Regarding the second, CON alludes to the notion that we learn an artist's moral code by what they deem worthy of creation, who is, at the same time, always already entangled in the world's imperfection but desirous of moving the world towards man's best and highest potential by facilitating choices consistent with those goals, which can only be advanced by good triumphing over evil in every case. To do otherwise, is to achieve that which is regrettable: idealizing a world in which evil triumphs over good.

IV. Clash

In response to PRO's first argument, CON suggests that even if the end result of the plot is known, the path there remains unknown; the path, of course, which could provide sufficient complexity as to stimulate creative development. Further, CON suggests the substantial absurdity of quantifying that which cannot be quantified (i.e. creative development); as well as advancing the notion that creative development in its own rite is not inherently good or worthwhile (e.g. serial killer creativity). In response to PRO's second argument, CON suggests the absurdity of how calling an evil man evil is in any way improper. Moreover, human choice (agency) being the sole cause of evil's pervasiveness is not nuanced; and instead obfuscated by discussion of "root" causes.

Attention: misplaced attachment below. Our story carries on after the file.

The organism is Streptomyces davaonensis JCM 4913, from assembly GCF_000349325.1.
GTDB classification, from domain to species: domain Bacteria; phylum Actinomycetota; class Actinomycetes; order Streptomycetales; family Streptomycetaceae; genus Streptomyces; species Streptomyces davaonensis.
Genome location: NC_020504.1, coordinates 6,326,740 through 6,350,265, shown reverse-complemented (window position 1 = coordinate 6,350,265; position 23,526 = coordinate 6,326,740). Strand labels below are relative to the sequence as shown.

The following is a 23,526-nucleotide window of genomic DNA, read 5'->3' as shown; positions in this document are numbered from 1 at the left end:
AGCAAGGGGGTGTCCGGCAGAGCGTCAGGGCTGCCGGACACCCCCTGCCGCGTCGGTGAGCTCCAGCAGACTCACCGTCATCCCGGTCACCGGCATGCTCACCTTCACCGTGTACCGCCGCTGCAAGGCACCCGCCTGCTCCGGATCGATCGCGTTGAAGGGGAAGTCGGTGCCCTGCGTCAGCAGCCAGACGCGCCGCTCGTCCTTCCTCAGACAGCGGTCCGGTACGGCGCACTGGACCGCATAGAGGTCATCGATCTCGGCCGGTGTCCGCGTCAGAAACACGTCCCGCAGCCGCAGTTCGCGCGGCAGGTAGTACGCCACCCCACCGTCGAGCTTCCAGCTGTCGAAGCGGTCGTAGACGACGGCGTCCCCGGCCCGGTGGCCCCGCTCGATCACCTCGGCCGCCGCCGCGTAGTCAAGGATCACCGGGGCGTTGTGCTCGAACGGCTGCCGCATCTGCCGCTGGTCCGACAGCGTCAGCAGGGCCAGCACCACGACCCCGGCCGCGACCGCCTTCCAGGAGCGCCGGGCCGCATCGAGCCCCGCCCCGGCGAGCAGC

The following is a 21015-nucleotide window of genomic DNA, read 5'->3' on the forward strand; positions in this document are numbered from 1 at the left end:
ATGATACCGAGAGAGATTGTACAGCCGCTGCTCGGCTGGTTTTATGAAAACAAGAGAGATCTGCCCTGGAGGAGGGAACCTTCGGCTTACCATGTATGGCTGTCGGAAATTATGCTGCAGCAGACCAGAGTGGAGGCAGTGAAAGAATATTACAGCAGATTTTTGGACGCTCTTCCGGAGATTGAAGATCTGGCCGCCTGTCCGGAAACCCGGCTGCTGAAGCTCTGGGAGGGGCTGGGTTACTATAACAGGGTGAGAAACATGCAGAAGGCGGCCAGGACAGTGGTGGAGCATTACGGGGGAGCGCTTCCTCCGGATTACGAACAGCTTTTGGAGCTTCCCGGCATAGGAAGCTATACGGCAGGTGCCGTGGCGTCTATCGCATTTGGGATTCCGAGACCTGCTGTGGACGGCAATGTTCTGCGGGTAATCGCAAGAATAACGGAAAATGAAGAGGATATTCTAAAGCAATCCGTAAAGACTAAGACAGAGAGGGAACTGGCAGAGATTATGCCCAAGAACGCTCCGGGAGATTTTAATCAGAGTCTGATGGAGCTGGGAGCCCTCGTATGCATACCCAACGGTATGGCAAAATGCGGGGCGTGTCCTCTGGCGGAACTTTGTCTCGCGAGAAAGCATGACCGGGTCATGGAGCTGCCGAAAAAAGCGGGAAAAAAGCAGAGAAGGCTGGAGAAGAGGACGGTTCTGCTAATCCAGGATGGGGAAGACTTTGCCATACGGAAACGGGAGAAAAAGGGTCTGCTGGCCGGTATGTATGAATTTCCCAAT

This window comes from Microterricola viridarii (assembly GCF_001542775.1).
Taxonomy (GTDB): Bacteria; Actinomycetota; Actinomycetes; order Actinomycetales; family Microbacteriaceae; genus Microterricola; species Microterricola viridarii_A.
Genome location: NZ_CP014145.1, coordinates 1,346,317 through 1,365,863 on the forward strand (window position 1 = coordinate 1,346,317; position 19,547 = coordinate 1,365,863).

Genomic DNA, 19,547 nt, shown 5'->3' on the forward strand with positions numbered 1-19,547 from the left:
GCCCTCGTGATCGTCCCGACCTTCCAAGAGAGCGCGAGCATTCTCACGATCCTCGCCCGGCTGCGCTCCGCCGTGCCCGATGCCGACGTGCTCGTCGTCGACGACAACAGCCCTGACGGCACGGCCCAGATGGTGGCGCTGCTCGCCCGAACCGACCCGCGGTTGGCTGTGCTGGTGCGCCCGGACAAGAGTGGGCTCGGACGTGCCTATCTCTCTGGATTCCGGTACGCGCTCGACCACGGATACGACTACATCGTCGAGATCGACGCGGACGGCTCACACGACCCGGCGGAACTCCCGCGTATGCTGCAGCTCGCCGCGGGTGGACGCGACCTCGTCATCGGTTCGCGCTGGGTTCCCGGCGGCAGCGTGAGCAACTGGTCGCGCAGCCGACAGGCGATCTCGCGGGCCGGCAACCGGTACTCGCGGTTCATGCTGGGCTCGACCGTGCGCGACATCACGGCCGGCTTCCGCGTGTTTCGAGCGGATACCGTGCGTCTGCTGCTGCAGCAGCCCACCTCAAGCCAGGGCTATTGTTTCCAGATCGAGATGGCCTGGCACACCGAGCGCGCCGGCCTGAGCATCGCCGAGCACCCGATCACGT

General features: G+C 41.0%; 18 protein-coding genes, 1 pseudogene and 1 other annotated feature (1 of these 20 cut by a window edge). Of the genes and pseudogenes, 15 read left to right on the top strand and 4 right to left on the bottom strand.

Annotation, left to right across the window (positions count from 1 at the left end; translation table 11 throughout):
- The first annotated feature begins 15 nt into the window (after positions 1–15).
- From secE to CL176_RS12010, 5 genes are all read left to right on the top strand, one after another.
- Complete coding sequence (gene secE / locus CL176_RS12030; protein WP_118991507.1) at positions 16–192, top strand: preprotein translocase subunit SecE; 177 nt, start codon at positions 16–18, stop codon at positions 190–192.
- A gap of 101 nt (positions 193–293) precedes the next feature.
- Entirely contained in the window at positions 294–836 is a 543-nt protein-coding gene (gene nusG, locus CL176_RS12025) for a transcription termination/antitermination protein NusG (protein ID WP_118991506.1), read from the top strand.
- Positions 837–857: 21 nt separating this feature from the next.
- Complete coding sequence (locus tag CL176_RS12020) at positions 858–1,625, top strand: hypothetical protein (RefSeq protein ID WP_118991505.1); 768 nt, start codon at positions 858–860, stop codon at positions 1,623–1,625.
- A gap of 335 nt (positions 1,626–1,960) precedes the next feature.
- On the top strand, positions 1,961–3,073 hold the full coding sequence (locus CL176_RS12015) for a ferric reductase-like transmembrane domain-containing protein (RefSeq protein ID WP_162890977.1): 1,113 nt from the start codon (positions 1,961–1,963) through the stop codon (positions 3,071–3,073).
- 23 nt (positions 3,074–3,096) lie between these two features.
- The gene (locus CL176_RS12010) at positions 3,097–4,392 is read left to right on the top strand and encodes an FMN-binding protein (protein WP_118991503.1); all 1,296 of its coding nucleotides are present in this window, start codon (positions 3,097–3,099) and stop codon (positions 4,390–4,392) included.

In later rounds it is indeed the case that many of PRO's points were dropped by CON, namely, due to the non-responsive nature of his rebuttals. For example, it is not enough to simply say "I have disproven this in my constructive case." CON must have shown WHY the idea that proposition holds. Absent the analysis, the impact is hollow. PRO correctly describes this occurrence, which emanates, for example, from PRO's analysis with respect to the impact of role models. PRO says that "idealized role models ... do more harm than good" because such utilization sets children "up for failure via ... [e]go depletion, which refers to the idea that there"s a limited pool of mental resources available to draw upon for the purpose of self-control and willpower, is an important facet of humanity that has been proven multiple times in psychological literature." This has the effect of raising a goal to an unattainable apex predicated upon unreasonable expectations. In this way, PRO turned Aristotle against CON, and provided a basis for due society's regret.